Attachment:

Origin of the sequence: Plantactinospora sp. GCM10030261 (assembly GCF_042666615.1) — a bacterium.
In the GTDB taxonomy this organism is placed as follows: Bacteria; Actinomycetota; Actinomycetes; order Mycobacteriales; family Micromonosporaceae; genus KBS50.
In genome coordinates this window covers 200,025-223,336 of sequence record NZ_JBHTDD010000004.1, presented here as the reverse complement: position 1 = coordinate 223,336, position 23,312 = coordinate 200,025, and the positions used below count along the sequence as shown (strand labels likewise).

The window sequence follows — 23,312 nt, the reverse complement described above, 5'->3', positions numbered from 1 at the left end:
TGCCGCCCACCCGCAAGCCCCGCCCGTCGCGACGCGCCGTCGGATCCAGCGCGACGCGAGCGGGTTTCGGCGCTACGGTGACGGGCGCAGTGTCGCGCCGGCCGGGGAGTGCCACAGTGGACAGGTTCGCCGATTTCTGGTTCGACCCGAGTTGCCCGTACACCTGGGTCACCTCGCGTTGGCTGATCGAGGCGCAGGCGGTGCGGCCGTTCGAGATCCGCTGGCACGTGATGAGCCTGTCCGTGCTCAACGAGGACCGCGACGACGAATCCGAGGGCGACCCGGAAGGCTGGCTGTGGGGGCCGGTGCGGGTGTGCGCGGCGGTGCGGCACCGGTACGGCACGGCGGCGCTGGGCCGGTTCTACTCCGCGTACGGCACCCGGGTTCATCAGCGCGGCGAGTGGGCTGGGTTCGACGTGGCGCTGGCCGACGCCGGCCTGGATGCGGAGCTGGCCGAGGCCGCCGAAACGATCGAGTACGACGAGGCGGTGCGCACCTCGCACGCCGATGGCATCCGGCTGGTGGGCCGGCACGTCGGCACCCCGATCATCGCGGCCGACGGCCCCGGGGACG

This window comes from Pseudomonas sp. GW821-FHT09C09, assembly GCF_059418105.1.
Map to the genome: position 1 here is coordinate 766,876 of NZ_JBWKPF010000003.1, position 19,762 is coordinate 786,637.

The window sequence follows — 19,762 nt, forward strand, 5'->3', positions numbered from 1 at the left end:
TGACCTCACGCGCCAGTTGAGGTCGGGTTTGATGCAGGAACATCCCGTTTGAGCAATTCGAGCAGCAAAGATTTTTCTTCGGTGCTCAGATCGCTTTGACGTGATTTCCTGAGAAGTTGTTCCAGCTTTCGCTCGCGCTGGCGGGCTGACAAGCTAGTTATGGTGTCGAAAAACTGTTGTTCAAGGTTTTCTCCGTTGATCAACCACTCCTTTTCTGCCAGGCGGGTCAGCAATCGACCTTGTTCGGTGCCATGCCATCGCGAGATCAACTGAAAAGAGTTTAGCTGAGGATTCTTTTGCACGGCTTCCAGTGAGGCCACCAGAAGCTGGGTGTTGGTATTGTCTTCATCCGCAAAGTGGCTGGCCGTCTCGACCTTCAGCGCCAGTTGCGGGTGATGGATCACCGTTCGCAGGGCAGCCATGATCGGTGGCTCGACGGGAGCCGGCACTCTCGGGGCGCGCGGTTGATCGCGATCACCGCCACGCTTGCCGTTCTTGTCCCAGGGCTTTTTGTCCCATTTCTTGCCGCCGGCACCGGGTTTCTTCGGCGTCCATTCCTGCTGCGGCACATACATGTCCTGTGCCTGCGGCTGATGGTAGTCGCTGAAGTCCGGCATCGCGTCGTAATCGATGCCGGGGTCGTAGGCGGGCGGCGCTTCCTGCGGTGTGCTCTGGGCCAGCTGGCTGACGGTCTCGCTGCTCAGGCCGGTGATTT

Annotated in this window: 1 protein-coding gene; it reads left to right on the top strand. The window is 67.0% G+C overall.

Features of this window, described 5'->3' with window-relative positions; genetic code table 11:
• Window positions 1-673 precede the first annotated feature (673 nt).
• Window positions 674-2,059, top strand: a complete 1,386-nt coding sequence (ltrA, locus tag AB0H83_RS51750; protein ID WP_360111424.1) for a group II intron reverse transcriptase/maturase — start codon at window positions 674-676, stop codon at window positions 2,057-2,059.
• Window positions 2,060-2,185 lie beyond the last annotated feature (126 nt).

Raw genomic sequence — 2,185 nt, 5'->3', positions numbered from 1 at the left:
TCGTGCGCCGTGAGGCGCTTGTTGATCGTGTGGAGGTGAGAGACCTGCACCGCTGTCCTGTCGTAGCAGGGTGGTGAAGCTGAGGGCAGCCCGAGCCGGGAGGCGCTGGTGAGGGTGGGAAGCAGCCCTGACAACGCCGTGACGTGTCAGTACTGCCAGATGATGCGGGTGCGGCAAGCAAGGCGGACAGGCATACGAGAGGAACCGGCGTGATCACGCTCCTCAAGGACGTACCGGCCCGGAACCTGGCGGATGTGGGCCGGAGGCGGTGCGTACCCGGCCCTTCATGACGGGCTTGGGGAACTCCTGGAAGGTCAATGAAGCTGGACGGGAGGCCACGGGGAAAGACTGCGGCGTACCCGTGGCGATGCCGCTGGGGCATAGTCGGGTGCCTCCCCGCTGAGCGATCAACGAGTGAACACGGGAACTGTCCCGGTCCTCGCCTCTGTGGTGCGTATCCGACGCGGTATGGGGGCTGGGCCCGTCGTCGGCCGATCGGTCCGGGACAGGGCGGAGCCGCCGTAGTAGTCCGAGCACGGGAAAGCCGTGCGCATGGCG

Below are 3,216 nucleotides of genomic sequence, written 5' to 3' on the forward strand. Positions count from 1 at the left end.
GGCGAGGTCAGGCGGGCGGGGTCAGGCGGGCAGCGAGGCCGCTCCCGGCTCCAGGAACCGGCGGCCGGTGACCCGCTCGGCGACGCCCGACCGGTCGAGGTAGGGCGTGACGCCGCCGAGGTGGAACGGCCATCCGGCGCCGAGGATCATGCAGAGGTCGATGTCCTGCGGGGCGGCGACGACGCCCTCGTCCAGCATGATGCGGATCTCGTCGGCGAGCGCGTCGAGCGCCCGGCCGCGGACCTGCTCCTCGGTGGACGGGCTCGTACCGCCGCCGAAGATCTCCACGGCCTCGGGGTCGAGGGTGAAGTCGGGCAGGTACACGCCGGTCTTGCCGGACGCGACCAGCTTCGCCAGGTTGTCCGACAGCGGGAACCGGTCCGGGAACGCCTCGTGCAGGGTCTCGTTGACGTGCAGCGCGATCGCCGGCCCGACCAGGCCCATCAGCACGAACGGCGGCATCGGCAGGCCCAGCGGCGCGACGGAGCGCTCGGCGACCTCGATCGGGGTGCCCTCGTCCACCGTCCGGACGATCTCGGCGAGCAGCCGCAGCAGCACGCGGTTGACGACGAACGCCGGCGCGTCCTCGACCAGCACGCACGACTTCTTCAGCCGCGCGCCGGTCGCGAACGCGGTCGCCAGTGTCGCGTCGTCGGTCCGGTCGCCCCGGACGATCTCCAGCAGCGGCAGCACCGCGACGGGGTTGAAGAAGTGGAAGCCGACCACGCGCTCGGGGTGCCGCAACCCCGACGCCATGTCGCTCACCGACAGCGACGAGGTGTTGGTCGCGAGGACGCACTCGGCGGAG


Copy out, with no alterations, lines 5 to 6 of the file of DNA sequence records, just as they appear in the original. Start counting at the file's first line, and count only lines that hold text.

TGCCGCCCACCCGCAAGCCCCGCCCGTCGCGACGCGCCGTCGGATCCAGCGCGACGCGAGCGGGTTTCGGCGCTACGGTGACGGGCGCAGTGTCGCGCCGGCCGGGGAGTGCCACAGTGGACAGGTTCGCCGATTTCTGGTTCGACCCGAGTTGCCCGTACACCTGGGTCACCTCGCGTTGGCTGATCGAGGCGCAGGCGGTGCGGCCGTTCGAGATCCGCTGGCACGTGATGAGCCTGTCCGTGCTCAACGAGGACCGCGACGACGAATCCGAGGGCGACCCGGAAGGCTGGCTGTGGGGGCCGGTGCGGGTGTGCGCGGCGGTGCGGCACCGGTACGGCACGGCGGCGCTGGGCCGGTTCTACTCCGCGTACGGCACCCGGGTTCATCAGCGCGGCGAGTGGGCTGGGTTCGACGTGGCGCTGGCCGACGCCGGCCTGGATGCGGAGCTGGCCGAGGCCGCCGAAACGATCGAGTACGACGAGGCGGTGCGCACCTCGCACGCCGATGGCATCCGGCTGGTGGGCCGGCACGTCGGCACCCCGATCATCGCGGCCGACGGCCCCGGGGACG

This window comes from Pseudomonas sp. GW821-FHT09C09, assembly GCF_059418105.1.